Angola’s main opposition party challenges election results – letter

PUBLISHED: Tue, 30 Aug 2022 13:46:18 GMT
Catarina Demony
Adalberto Costa Junior, leader of Angola’s main opposition party UNITA after casting his vote in Luanda, Angola, August 24, 2022. REUTERS/Lee Bogota/File Photo

LISBON, Aug 30 (Reuters) – Angola’s main opposition party has submitted a legal complaint challenging the electoral commission’s finding that the governing party won last week’s election, a letter seen by Reuters shows.

In a separate statement on Tuesday, the opposition party, the National Union for the Total Independence of Angola (UNITA), said it would file a complaint that would have the effect of suspending the declaration of results of the vote.

It was not immediately clear whether UNITA’s letter to the commission, sent on Monday, was the same complaint.

After the most closely fought election since independence from Portugal in 1975, the commission reported on Monday that 51.17% of voters had supported the ex-Marxist People’s Movement for the Liberation of Angola (MPLA), prolonging its nearly five decades of uninterrupted rule.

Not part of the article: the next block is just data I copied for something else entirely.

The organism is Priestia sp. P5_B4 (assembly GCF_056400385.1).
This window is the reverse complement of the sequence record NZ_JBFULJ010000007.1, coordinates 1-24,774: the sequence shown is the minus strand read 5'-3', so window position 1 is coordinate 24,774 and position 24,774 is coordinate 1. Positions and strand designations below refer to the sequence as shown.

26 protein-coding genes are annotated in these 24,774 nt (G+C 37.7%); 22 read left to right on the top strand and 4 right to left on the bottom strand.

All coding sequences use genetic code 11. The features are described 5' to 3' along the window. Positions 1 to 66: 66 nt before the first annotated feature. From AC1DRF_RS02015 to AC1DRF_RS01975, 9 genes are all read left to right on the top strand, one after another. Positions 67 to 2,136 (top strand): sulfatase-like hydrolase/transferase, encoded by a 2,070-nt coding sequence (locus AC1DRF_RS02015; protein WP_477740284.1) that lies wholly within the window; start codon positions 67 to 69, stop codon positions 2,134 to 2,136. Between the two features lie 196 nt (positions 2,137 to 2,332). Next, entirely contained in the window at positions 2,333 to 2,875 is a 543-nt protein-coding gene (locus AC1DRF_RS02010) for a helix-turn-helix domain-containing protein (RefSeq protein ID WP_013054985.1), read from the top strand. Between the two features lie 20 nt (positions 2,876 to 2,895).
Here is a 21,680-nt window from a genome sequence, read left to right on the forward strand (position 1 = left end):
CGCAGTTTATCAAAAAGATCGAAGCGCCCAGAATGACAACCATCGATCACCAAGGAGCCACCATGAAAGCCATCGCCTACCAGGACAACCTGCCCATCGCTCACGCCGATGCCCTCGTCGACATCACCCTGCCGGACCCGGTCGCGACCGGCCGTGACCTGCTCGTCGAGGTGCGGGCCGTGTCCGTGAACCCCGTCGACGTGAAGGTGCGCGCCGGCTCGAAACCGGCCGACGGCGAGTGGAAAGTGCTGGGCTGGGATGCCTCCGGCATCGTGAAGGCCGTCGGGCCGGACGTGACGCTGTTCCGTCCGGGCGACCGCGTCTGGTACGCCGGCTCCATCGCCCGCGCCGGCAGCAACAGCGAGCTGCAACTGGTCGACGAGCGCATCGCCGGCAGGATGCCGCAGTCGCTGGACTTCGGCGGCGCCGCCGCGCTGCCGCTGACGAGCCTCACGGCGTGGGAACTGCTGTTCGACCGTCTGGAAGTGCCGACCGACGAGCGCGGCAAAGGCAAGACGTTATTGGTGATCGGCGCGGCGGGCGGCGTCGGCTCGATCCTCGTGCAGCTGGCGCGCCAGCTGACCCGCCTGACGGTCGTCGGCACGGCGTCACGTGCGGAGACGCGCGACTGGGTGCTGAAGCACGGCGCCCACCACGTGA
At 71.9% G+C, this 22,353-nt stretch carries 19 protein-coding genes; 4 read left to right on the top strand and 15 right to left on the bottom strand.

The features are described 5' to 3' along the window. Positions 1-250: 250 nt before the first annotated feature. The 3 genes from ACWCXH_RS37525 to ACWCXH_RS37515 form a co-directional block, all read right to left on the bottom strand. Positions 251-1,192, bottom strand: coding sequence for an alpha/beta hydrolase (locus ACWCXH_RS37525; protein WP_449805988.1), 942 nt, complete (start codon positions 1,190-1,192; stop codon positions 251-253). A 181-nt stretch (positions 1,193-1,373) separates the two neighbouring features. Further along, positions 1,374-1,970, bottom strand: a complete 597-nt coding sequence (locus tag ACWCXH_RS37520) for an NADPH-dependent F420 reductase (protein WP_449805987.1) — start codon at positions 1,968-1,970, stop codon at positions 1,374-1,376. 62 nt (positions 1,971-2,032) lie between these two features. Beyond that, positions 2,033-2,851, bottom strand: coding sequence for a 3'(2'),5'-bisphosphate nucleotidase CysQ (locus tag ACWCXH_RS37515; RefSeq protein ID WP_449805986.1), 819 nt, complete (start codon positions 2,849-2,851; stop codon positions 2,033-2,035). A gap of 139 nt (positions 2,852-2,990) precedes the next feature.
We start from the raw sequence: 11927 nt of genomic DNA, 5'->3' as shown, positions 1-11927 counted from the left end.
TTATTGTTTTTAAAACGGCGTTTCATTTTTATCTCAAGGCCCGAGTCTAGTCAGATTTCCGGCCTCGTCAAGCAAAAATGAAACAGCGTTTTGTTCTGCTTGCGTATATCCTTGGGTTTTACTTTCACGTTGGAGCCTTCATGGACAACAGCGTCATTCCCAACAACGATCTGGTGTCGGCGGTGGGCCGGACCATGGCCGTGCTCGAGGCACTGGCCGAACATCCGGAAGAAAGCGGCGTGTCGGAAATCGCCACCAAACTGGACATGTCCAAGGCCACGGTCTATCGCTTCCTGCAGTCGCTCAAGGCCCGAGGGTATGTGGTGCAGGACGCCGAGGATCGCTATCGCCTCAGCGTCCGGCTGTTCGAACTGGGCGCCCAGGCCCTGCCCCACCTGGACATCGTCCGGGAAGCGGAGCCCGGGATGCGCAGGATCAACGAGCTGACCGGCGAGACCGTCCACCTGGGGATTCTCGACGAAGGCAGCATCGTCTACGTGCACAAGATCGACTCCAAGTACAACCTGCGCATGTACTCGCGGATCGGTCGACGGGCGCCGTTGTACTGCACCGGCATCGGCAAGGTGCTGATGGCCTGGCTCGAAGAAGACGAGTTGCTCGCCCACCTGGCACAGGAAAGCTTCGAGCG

Read more: Angola’s governing party wins divisive election extending long rule

UNITA, its longtime opponent, got 43.95%, its best result ever, according to the commission. Read full story

UNITA’s letter says the party’s representative at the commission “was not granted the right to record in the result sheet his complaint about the electoral results”.

The leader of UNITA, Adalberto Costa Junior, has repeatedly said in the past few days that he does not recognise the results of the vote and that complaints have been filed.

“UNITA reiterates that it will not recognise the results announced by the National Electoral Commission until the complaints already in its possession are resolved,” the party said in its Tuesday statement.

Under Angola’s rules, if UNITA wishes to challenge the results it must first lodge a complaint with the commission. If that is rejected, the party can take the matter to the Constitutional Court, which must rule within 72 hours.

(Reporting by Catarina Demony; Writing by Francesco Guarascio; Editing by Bradley Perrett)

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